A standalone Privacy Commissioner will be appointed by the Albanese government to complement the role of the Information Commissioner as the volume and complexity of privacy issues arising from data breaches grows.
Attorney-General Mark Dreyfus announced the reinstatement of the dedicate role on Wednesday, restoring the Office of the Australian Information Commissioner (OAIC) to a three-commissioner structure.
The role of Privacy Commissioner is currently held in a dual capacity by Information Commissioner Angelene Falk. Australia’s last dedicated Privacy Commissioner was Timothy Pilgrim, who retired in 2018.
Mr Dreyfus said a standalone Privacy Commissioner was needed to “deal with the growing threats to data security and the increasing volume and complexity of privacy issues”, which are contributing to OAIC’s rapidly increasing workload.
“Australians rightly expect their privacy regulator to have the resources and powers to meet the ongoing challenges of the digital age and protect their personal information,” Mr Dreyfus said in a statement.
“The large-scale data breaches of 2022 were distressing for millions of Australians, with sensitive personal information being exposed to the risk of identity fraud and scams.”
Mr Dreyfus criticised the former Coalition government for “scrapping the position of a standalone Privacy Commissioner”, as well as “failing to strengthen privacy laws”, which he said had “left Australia disgracefully unprepared”.
When the OAIC was established in November 2010, the office was meant to be staffed by three separate commissioners – one each for information, privacy and freedom of information.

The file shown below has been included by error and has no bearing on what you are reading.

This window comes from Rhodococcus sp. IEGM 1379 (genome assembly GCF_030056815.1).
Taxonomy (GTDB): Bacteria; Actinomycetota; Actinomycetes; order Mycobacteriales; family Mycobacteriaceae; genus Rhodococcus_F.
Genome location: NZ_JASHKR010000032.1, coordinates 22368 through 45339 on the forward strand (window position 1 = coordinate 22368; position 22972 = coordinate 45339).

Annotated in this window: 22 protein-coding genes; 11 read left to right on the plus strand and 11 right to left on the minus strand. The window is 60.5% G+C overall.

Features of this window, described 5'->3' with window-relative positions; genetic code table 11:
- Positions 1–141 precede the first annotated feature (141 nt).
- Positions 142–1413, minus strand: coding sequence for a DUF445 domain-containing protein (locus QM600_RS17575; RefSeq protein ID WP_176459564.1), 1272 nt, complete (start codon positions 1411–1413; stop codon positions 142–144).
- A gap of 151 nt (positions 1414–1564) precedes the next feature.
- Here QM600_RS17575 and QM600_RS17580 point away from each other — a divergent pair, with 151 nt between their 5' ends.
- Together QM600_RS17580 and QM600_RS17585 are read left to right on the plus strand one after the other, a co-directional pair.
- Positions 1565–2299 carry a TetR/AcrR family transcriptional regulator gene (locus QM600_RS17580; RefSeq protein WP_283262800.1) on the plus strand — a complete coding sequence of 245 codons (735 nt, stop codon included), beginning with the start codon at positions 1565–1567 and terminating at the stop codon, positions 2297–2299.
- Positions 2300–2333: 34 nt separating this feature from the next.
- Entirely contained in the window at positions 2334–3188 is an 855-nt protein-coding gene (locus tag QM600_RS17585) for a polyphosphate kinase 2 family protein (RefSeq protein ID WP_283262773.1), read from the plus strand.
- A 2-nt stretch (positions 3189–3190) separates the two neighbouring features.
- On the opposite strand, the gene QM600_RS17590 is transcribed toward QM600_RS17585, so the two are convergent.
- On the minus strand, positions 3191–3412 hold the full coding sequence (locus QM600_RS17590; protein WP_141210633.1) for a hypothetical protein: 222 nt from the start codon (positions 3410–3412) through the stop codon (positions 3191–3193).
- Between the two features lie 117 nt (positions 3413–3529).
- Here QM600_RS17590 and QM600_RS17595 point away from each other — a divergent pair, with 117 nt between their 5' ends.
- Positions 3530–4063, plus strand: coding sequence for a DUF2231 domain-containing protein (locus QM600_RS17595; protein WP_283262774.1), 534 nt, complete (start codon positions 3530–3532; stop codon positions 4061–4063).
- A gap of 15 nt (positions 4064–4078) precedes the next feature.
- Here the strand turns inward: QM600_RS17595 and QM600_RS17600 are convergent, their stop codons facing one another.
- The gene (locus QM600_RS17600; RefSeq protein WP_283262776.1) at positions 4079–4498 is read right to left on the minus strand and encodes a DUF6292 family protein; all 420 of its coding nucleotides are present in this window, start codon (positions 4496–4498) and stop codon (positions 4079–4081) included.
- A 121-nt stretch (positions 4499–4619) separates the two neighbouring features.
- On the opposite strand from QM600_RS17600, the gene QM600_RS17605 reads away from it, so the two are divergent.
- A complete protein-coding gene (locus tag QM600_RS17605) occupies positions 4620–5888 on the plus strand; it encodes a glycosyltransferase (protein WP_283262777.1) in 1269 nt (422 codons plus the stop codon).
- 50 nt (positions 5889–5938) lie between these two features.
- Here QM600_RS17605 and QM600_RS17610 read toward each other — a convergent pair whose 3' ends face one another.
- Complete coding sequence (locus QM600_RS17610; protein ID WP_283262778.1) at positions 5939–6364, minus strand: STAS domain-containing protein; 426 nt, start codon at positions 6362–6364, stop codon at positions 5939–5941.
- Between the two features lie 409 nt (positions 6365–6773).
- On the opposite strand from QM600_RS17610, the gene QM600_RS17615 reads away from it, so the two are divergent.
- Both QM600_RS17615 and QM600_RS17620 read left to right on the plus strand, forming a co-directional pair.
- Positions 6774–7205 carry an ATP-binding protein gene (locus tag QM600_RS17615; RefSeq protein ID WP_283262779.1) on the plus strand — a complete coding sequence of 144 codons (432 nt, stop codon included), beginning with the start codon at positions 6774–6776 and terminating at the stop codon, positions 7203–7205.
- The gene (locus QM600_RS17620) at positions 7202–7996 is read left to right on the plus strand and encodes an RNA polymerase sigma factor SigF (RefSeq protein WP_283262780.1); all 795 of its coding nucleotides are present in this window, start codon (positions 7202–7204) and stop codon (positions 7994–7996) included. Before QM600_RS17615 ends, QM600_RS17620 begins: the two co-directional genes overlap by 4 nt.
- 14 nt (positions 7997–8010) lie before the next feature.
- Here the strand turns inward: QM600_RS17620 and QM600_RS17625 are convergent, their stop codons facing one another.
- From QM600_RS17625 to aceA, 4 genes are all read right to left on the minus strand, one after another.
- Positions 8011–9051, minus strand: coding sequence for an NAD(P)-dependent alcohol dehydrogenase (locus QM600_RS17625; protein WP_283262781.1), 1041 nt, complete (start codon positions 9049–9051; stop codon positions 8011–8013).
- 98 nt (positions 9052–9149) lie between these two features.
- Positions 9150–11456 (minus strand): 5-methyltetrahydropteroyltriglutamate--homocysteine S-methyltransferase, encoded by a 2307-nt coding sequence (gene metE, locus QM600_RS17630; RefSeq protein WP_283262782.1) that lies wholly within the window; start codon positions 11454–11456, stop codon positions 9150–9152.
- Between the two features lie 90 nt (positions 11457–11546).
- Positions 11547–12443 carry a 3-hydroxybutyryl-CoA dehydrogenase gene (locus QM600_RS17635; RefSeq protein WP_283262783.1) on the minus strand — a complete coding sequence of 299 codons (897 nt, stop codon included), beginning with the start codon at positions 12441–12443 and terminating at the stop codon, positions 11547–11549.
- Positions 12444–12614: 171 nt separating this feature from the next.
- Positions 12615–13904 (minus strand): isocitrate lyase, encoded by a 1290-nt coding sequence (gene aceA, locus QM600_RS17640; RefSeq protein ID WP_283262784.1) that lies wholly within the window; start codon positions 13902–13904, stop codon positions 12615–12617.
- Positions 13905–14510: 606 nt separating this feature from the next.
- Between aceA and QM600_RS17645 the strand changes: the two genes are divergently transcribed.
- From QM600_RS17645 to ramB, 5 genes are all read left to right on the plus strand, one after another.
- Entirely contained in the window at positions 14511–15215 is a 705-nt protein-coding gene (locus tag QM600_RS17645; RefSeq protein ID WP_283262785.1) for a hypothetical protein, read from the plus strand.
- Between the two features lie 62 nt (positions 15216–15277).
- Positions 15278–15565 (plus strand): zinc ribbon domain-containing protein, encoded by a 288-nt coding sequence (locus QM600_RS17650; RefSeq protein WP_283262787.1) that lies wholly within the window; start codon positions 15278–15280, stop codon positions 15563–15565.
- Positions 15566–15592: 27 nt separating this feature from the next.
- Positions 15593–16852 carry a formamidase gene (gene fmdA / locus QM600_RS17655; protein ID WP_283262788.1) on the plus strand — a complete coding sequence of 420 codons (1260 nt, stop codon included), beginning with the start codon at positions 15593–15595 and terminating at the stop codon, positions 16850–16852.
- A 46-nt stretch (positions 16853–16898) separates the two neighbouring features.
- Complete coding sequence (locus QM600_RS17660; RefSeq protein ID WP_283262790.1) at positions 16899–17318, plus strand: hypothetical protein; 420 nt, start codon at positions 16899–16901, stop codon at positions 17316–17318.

But Coalition government funding cuts in 2015 left just a privacy commissioner to perform all of these roles, which has remained the case in the years since, with Ms Falk currently serving in all three roles.
In July 2021, the then-government sought to establish a dedicated Freedom of Information (FOI) Commissioner, with long-time government general counsel Leo Hardiman appointed to the role in March 2022.
But a year into the role, Mr Hardiman resigned as FOI commissioner, citing a lack of necessary powers to reduce the backlog of requests.
On Wednesday, Mr Dreyfus also announced a new acting Freedom of Information Commissioner in Toni Pirani to ensure the OAIC can “continue to undertake its FOI functions until a permanent appointment is made”. Ms Pirani, a first assistant secretary in the Attorney-General’s Department, will take up the role on May 20.
Ms Falk, who was appointed Information and Privacy Commissioner in 2018, will remain as Information Commissioner and head of the OAIC until a dedicated Privacy Commissioner is appointed.
“The Australian people rightly expect greater protections, transparency and control over their personal information and the appointment of the standalone Privacy Commissioner restores the Office of the Australian Information Commissioner to the three-Commissioner model Parliament originally intended,” Mr Dreyfus added.
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